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Lesley Glaister speaks with Caroline Sanderson about the mystery of why some of her characters roar into life while others don’t; pays tribute to Hilary Mantel as a friend and mentor of her work; and argues that the heart of her fiction doesn’t only lie in darkness, but also in the triumph of the human spirit.


Michaela Morgan speaks with Ann Morgan about becoming a reader by accident, writing for reluctant readers, using stories to unlock people and the importance of not writing down to children.

I can only have one novel on the go at any given time but with creative nonfiction, I often have up to ten books that I dip in and out of! One day a prison memoir, the next an essay on Buddhist meditation, followed by a chapter on parenting a gender-creative child.
If Deenie was cool, that meant it was okay to have scoliosis and not the shameful secret it had once felt like. It affected the relationship I had with my own body and spurred me on to explore other writing about disability, and to write my own.
'In a London-centric publishing industry that has long sidelined the North West in fiction, I’m making a name for myself, not only as a writer of wrongs in Manchester, but also as an author of historical saga, set in the NHS’s first hospital in Trafford. '
'Most – and not all, but most – of those artists I met when I was a boy shared one thing in common. They wanted to create more than they wanted to do anything else. Initially I didn’t find that certainty inspiring. If anything, it was off-putting...'
'Some young adults are turning away from apps that find ever more devious ways to devour their attention, and towards the immersion of a good book. Poetry has been unexpectedly catapulted into bestseller lists by Instagram poets.'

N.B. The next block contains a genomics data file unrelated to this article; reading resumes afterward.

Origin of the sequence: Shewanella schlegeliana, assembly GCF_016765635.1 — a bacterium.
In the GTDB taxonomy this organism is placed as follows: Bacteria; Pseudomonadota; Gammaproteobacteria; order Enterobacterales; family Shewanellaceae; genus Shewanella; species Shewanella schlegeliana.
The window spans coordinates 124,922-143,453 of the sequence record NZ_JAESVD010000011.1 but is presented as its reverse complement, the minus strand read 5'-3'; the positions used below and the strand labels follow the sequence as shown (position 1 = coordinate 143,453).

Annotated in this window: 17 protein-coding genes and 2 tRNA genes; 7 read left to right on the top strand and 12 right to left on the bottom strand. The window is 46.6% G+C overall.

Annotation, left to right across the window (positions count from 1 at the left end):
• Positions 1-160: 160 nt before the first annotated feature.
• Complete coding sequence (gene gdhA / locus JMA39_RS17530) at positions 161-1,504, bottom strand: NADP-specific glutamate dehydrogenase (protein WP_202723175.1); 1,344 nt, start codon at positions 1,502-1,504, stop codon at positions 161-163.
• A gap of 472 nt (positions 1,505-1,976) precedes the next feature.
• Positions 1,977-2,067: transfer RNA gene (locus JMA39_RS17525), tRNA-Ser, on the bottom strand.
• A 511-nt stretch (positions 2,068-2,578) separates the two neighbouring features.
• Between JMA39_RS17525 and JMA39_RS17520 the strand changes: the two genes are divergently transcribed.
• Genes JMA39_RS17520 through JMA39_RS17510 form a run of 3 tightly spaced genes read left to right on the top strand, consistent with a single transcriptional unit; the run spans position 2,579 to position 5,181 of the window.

Clare Chambers speaks with Ann Morgan about the experience of having a breakout success, the secret to creating convincing historical settings, the disruptive influence of mobile phones on storytelling and the importance of balancing pessimism and optimism in a writing career.

'I love writers who can explain hugely complex subjects in a way that makes them accessible to the lay reader. Max Hastings’s and Antony Beevor’s deservedly popular war books have done this magnificently, as did Piers Brendon’s The Dark Valley.'
''I never thought I was important. People in books — they’re important. So, when I found a girl in a book who was like me, when I read about her, that makes me feel important. So when I get to the end, I just go straight back to the beginning again.’'

Anna Wilson and our host Julia Copus speak about three objects that have a special significance in Anna's writing life, and Anna passes on three of her top writing tips, in 'Three Little Things'.


Lydia Syson speaks with Catherine O’Flynn about moving into fiction and ghostwriting, her enthusiasm for history and her ethical motivations, the role of luck in publishing and the myths of writerly machismo.

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